Elizabeth Lotz and “The Birds”

Elizabeth Lotz recounted that the winter of 1861, the year after her birth, was the “hardest winter this country has never known.”  That was the year the Lotz family arrived in Yelm.    Ten years later, in April 1871 Lizzie stood before the assembled families of the young scholars and spoke on the subject of   “Birds.”   One wonders what the specifics of her speech were.  Did she talk about birds in the nation or continent?  Did she have pictures of certain birds and read about them in some 19th century equivalent of the encyclopedia or internet?   Possibly she spoke about the birds they knew or the birds that lived on the prairie.  Maybe she explained that a certain bird liked to live in the red oaks.  (The red oak being a tree that survived the period of “burns” conducted by the Nisqually people and now dotted the prairies)   She could have sat under one of those oaks and waited for her bird subject to glide in and then attempt to sketch its image for her school project.  Lizzie might also have made a list of the birds she and others had sited in the area.  As she rattled off names and descriptions many in the audience nodded that they too had witnessed such a creature.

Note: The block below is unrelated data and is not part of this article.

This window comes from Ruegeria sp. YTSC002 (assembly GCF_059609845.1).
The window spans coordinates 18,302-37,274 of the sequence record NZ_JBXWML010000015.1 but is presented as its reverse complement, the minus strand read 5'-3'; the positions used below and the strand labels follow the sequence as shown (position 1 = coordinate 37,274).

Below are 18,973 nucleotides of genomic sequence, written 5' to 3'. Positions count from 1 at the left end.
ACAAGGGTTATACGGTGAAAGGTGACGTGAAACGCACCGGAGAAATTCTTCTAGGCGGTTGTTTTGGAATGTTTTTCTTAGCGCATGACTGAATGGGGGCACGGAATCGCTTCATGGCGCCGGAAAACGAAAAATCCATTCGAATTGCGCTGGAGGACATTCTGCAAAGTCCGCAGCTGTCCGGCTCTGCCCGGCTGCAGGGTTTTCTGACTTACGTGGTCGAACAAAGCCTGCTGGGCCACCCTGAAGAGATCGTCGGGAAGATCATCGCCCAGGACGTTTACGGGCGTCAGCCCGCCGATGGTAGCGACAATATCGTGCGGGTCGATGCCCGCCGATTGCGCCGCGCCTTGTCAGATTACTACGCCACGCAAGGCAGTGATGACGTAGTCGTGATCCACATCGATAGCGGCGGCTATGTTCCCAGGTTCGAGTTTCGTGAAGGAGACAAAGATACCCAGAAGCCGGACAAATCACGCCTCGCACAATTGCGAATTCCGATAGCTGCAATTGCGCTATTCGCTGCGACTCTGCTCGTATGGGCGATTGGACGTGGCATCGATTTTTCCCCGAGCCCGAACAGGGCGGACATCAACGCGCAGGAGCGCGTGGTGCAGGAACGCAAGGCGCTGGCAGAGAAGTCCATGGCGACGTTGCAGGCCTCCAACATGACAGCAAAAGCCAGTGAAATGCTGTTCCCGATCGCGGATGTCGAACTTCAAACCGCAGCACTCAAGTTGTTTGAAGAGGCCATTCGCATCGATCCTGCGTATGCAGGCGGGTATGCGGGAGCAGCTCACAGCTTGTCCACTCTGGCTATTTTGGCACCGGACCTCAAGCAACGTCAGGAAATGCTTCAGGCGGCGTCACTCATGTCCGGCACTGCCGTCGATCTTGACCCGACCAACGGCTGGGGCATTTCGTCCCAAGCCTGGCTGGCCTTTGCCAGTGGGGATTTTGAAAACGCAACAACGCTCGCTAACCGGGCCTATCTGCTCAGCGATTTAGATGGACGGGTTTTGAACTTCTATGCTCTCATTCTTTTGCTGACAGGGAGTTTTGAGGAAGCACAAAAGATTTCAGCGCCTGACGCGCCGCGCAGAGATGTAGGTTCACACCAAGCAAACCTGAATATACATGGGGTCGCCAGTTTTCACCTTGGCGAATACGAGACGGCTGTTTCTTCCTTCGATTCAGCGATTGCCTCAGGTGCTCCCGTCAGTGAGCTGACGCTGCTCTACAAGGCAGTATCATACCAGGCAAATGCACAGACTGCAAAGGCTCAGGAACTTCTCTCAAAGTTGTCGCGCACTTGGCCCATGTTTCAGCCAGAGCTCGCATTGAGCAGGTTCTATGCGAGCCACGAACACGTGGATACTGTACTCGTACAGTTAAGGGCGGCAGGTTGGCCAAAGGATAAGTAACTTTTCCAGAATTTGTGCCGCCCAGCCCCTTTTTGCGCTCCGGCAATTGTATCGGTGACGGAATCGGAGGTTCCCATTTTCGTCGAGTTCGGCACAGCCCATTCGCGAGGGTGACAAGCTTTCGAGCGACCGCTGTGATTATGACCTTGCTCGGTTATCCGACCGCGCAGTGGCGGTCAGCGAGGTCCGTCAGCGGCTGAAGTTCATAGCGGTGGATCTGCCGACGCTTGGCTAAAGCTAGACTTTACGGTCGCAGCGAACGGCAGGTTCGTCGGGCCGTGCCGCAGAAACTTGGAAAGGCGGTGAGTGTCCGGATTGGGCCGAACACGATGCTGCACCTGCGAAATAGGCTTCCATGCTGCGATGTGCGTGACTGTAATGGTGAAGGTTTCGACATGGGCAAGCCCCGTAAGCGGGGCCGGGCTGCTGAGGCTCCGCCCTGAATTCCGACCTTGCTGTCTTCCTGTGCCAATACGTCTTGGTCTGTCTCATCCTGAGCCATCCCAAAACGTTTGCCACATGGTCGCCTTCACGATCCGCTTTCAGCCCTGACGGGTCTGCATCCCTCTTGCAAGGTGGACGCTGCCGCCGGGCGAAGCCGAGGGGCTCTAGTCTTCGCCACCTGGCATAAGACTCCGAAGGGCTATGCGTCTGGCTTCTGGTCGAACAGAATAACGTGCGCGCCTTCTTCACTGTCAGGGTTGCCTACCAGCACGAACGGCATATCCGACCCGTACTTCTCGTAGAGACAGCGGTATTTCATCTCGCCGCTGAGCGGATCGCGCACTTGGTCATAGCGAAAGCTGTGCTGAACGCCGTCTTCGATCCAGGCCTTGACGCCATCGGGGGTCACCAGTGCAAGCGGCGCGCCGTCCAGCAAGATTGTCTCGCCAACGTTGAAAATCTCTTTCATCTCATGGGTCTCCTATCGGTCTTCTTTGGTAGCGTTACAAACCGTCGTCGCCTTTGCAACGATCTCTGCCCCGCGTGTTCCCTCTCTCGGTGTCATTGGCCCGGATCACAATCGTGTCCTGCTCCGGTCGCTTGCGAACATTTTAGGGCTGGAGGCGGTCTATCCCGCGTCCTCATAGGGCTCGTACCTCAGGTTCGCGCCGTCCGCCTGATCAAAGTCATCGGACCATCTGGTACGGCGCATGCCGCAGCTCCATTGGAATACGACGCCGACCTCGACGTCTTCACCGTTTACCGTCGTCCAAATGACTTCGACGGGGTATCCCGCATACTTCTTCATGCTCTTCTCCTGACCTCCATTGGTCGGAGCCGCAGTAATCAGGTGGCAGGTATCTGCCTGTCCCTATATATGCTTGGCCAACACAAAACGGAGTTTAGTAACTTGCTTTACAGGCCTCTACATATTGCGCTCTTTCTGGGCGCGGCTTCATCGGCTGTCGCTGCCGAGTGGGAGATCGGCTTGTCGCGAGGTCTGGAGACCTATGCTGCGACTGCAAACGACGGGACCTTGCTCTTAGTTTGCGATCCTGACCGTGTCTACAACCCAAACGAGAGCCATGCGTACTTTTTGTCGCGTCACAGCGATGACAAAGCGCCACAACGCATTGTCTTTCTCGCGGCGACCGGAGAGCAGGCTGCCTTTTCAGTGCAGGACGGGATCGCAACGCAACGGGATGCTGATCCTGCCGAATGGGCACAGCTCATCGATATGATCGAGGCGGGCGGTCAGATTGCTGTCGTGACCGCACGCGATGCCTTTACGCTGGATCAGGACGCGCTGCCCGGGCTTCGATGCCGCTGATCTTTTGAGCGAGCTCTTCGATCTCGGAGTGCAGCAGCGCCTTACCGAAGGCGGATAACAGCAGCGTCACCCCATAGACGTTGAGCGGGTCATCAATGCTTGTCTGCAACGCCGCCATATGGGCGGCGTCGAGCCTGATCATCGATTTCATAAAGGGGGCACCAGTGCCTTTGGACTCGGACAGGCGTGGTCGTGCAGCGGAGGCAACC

The School Scene According to the 1880 Census